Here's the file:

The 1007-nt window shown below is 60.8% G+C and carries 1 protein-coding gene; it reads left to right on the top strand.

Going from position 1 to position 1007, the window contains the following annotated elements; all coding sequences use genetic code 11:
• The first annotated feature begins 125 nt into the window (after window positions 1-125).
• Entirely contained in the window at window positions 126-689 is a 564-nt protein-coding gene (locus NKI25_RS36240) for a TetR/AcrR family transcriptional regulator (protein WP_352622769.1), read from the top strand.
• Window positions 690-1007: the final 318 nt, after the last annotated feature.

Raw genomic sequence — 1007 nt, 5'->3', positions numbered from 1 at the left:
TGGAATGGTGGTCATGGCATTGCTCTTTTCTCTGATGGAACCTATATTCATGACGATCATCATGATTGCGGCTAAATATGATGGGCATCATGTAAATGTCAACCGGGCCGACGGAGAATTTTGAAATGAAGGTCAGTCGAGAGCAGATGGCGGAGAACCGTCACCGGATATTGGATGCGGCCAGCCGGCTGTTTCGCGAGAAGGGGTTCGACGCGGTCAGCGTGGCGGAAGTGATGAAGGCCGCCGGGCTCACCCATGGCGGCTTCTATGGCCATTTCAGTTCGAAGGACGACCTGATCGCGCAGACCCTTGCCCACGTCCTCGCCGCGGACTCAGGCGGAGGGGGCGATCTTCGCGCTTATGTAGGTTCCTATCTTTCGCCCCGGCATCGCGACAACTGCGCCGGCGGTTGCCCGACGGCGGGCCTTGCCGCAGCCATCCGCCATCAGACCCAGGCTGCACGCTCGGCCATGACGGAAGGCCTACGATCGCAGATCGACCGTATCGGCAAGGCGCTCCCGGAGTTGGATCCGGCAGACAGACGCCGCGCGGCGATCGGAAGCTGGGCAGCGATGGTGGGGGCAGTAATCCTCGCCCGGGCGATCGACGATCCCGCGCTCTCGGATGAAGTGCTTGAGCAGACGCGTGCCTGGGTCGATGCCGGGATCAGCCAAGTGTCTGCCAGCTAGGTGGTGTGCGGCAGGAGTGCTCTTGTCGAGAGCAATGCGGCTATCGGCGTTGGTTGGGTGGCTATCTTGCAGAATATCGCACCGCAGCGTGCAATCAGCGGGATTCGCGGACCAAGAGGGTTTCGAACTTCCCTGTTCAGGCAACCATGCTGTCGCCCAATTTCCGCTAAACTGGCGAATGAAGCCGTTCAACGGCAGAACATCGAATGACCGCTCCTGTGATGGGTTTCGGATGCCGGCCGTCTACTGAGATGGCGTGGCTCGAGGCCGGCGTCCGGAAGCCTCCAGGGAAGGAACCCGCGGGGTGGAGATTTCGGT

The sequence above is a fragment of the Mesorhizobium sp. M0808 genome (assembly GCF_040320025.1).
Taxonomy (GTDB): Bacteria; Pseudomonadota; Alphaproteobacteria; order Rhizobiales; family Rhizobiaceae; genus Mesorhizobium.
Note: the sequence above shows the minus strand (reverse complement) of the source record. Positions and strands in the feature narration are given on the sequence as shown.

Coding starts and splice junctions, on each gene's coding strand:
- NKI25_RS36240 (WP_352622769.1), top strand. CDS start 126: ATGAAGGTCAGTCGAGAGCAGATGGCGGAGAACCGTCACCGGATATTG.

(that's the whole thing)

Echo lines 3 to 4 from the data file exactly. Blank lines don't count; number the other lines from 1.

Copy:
• The first annotated feature begins 125 nt into the window (after window positions 1-125).
• Entirely contained in the window at window positions 126-689 is a 564-nt protein-coding gene (locus NKI25_RS36240) for a TetR/AcrR family transcriptional regulator (protein WP_352622769.1), read from the top strand.